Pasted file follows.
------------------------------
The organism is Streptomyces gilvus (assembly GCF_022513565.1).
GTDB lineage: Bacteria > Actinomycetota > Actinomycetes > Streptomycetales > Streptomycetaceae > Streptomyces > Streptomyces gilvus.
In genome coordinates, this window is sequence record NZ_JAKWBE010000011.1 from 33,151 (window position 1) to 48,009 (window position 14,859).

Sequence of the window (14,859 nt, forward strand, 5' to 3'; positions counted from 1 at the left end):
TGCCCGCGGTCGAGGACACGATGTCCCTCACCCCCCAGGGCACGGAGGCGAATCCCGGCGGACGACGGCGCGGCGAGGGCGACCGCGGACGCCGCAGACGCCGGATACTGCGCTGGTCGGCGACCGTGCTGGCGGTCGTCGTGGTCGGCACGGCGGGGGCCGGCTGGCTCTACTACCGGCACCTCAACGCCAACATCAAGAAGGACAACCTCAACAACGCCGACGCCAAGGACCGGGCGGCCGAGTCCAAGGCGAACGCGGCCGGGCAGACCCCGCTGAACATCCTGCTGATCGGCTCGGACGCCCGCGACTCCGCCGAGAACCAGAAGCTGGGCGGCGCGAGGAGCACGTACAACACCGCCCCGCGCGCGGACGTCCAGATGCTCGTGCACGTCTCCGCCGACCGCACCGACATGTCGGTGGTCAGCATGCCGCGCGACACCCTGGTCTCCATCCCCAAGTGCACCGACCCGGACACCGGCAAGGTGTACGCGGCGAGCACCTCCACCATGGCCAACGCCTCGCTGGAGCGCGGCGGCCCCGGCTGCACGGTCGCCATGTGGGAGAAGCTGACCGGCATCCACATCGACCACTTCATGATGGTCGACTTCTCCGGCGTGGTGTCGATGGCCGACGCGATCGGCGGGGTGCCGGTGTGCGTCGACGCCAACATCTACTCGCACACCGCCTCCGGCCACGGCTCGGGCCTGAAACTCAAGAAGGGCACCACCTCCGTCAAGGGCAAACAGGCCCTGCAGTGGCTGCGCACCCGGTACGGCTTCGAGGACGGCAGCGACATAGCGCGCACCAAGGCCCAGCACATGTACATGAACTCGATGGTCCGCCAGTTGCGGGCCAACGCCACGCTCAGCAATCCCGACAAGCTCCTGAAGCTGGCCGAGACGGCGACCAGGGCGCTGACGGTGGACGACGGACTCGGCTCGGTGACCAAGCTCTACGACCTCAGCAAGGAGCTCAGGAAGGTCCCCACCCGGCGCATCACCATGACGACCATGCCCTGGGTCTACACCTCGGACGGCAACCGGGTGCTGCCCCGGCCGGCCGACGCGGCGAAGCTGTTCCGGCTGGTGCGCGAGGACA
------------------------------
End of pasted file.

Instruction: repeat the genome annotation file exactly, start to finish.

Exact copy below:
The organism is Streptomyces gilvus (assembly GCF_022513565.1).
GTDB lineage: Bacteria > Actinomycetota > Actinomycetes > Streptomycetales > Streptomycetaceae > Streptomyces > Streptomyces gilvus.
In genome coordinates, this window is sequence record NZ_JAKWBE010000011.1 from 33,151 (window position 1) to 48,009 (window position 14,859).

Sequence of the window (14,859 nt, forward strand, 5' to 3'; positions counted from 1 at the left end):
TGCCCGCGGTCGAGGACACGATGTCCCTCACCCCCCAGGGCACGGAGGCGAATCCCGGCGGACGACGGCGCGGCGAGGGCGACCGCGGACGCCGCAGACGCCGGATACTGCGCTGGTCGGCGACCGTGCTGGCGGTCGTCGTGGTCGGCACGGCGGGGGCCGGCTGGCTCTACTACCGGCACCTCAACGCCAACATCAAGAAGGACAACCTCAACAACGCCGACGCCAAGGACCGGGCGGCCGAGTCCAAGGCGAACGCGGCCGGGCAGACCCCGCTGAACATCCTGCTGATCGGCTCGGACGCCCGCGACTCCGCCGAGAACCAGAAGCTGGGCGGCGCGAGGAGCACGTACAACACCGCCCCGCGCGCGGACGTCCAGATGCTCGTGCACGTCTCCGCCGACCGCACCGACATGTCGGTGGTCAGCATGCCGCGCGACACCCTGGTCTCCATCCCCAAGTGCACCGACCCGGACACCGGCAAGGTGTACGCGGCGAGCACCTCCACCATGGCCAACGCCTCGCTGGAGCGCGGCGGCCCCGGCTGCACGGTCGCCATGTGGGAGAAGCTGACCGGCATCCACATCGACCACTTCATGATGGTCGACTTCTCCGGCGTGGTGTCGATGGCCGACGCGATCGGCGGGGTGCCGGTGTGCGTCGACGCCAACATCTACTCGCACACCGCCTCCGGCCACGGCTCGGGCCTGAAACTCAAGAAGGGCACCACCTCCGTCAAGGGCAAACAGGCCCTGCAGTGGCTGCGCACCCGGTACGGCTTCGAGGACGGCAGCGACATAGCGCGCACCAAGGCCCAGCACATGTACATGAACTCGATGGTCCGCCAGTTGCGGGCCAACGCCACGCTCAGCAATCCCGACAAGCTCCTGAAGCTGGCCGAGACGGCGACCAGGGCGCTGACGGTGGACGACGGACTCGGCTCGGTGACCAAGCTCTACGACCTCAGCAAGGAGCTCAGGAAGGTCCCCACCCGGCGCATCACCATGACGACCATGCCCTGGGTCTACACCTCGGACGGCAACCGGGTGCTGCCCCGGCCGGCCGACGCGGCGAAGCTGTTCCGGCTGGTGCGCGAGGACA